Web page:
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Review of the Narsto Draft Report: Narsto Assessment of the Atmospheric Science on Particulate Matter FIGURE 2–1 Framework for informing airborne-PM management. science. The assessment, however, often lacks a clear discussion of how the material presented could be useful for informing PM policy decisions. The committee recommends that each technical chapter (Chapters 2–9) conclude with a synthesis of how the scientific information presented could be used in managing PM. Such a “policy implications” section should follow the technical summary at the end of each chapter. Another issue is that the assessment focuses much less on airborne PM in Mexico than on that in Canada and the United States. The assessment includes only one Mexican location—the Mexico City area—in its regional descriptions, although information on PM in other areas of
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Review of the Narsto Draft Report: Narsto Assessment of the Atmospheric Science on Particulate Matter Mexico is available. Likewise, only five of 45 interviews in the development of the eight policy questions were with Mexican decision-makers; this potentially compromises the usefulness of the questions and responses to Mexican policy-makers. Expanding the participation and representation of Mexico in the assessment would improve its applicability to PM management there and help to fulfill NARSTO’s goal of developing a North American perspective on the PM problem. Two NARSTO special journal issues have relevant studies in Mexico that can be referenced (Watson et al. 2001; Chow et al. 2002). In addition, several recently completed or current studies focus on key Mexican-U.S. border regions, and the data from and implications of these studies would be appropriate and pertinent; the studies include Mejia-Velazquez and Rodriguez-Gallegos (1997), Mukerjee (2001), Molina and Molina (2002), and those listed on the Website of the Southwest Center for Environmental Research and Policy (SCERP 2002). The need to understand the organic component of PM is a general theme that runs through the document. The committee agrees that a better understanding of this component of PM is appropriate, given that it is a large portion of ambient PM and that major uncertainties are associated with it. However, the authors need to motivate this focus better from the beginning of the report, perhaps through the use of a text box in Chapter 1, by summarizing why improving the characterization of organic carbon PM is critical for managing PM. In particular, the challenges posed by the large number of organic species and the present inability to resolve organic matter content completely should be explained. Another issue that needs more careful attention in the assessment is spatial variability in PM2.5 composition and concentrations. Epidemiologists have increasing evidence that health effects of PM2.5 and its components vary over spatial scales smaller than that resolved by current monitoring networks. The committee recognizes that the available monitoring network limits the extent to which smaller-scale variations in PM2.5 can be presented in the assessment. However, the draft could leave the impression that PM2.5 concentrations and composition tend to be rather homogeneous across regions in the size range of those highlighted in Chapter 10. Furthermore, the potential need for more fine-scale PM2.5 measurements is not noted. The committee recommends that discussion in the assessment reflect the heterogeneity in the composition and concentrations of PM2.5 within a region, the potential effect of this heterogeneity on variability in exposure and health effects, and the possible need to obtain additional measurements to support health-effects research. Finally, the extent to which the draft assessment represents the views of the North American atmospheric-science community is not clear. It is uncertain what sort of guidance was provided to chapter authors and whether reviewers with particular technical expertise were recruited to conduct scientific reviews of the chapters. In addition, it is unclear to what extent the research recommendations provided in Chapter 11 represent the views of the NARSTO community as a whole. Given the importance of those recommendations for defining research objectives, it is important for the authors to discuss how they were developed. PRESENTATION ISSUES The committee recommends that the assessment document be thoroughly edited to reduce repetition and ensure that terms and concepts are used consistently throughout. Numerous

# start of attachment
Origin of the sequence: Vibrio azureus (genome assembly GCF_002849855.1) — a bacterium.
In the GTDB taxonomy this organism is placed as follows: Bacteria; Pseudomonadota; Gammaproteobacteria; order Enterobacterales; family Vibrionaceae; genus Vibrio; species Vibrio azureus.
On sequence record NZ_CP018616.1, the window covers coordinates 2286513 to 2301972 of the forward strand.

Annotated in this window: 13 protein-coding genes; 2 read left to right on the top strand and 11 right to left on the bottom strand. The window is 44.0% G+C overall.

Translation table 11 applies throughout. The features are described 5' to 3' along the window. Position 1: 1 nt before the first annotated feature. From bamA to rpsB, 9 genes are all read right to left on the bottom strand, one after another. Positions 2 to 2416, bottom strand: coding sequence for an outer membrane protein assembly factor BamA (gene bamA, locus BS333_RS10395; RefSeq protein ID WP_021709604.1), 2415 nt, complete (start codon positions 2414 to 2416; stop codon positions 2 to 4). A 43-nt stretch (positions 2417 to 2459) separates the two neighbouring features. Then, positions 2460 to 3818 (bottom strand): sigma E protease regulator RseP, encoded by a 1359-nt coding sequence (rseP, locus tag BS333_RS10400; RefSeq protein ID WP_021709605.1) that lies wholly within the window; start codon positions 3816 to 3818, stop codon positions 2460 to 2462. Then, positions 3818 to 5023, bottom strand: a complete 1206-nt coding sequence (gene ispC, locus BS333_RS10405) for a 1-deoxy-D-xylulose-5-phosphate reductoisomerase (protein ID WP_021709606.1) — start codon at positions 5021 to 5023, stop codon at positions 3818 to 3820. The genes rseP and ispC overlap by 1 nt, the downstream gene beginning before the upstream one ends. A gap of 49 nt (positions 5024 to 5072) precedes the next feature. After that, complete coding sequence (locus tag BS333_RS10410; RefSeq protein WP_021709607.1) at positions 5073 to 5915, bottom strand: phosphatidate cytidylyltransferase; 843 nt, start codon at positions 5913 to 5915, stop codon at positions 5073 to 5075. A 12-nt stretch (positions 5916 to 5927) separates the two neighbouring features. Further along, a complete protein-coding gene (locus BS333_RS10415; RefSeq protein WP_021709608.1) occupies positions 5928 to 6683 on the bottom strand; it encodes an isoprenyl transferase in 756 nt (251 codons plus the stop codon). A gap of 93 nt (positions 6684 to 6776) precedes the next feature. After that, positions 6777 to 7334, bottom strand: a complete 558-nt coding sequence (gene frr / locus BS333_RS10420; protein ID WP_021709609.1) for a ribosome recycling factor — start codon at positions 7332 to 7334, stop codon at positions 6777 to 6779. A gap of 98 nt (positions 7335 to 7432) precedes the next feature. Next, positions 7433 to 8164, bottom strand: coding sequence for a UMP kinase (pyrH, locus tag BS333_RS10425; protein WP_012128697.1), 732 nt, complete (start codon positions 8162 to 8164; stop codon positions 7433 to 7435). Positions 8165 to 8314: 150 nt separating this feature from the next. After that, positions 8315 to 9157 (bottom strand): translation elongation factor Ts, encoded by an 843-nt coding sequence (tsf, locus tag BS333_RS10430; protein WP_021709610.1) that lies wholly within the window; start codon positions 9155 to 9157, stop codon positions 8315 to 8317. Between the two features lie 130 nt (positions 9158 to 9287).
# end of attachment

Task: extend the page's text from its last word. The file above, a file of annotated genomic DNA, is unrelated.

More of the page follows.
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Review of the Narsto Draft Report: Narsto Assessment of the Atmospheric Science on Particulate Matter examples of those problems are presented in this review’s comments on the draft’s chapters. In addition, although some chapters are well written, others would benefit greatly from copyediting to improve distracting grammatical and usage errors. Besides a thorough editing, the authors should also strongly consider using a text box near the beginning of each chapter to introduce and define important terms, abbreviations, and concepts. Such boxes, which are more immediately accessible than a glossary, should supplement definitions given in the glossary. In addition, consistent definitions should be provided in the text as terms are introduced. It is important that the definitions used at different points be the same and that the glossary be complete. The committee finds the presentation of major research recommendations in text boxes confusing. There is no discussion in the draft’s introduction alerting the reader that important research recommendations are summarized in this manner and that the numbering scheme used for the text boxes refers to the numbering used in Chapter 11. The specific text of the recommendations given in the chapters often does not match the text in Chapter 11. Many of the cross references to report sections used in Chapter 11 to support the recommendations are to nonexistent or irrelevant sections. The committee recommends that these problems be corrected. Using text boxes to highlight only research recommendations may give the reader the impression that the authors give more weight to these recommendations than to summarizing policy-relevant PM science. In fact, the authors could consider the potential value of using such boxes to highlight the policy recommendations presented in Chapter 10. In general, the figures and tables are in poor condition. Many have inadequate captions or titles, missing labels, and poor reproduction. In addition, because they typically have been excerpted from other published materials, they are often very technical and inadequately explained in the text. The committee recommends that each figure and table be examined to ensure that its caption or title is adequate, that all text and lines are visible, and that it is sufficiently supported in the text of the assessment. Specific figures and tables that are particularly poor in presentation or are not well integrated into the discussion are noted in Chapters 3 and 4 of this report. A consistent level of citations to the relevant technical literature should be adopted. The committee agrees that the PM assessment should not be an exhaustive review of prior work, but several chapters would benefit from additional references to key publications and reviews. Overall, the committee finds that inadequate attention has been given to editorial details and the presentation of the draft report. It was disappointing to note that many of the committee’s specific editorial comments had already been conveyed by chapter authors and members of the NARSTO community but were not addressed before the draft was provided to the committee.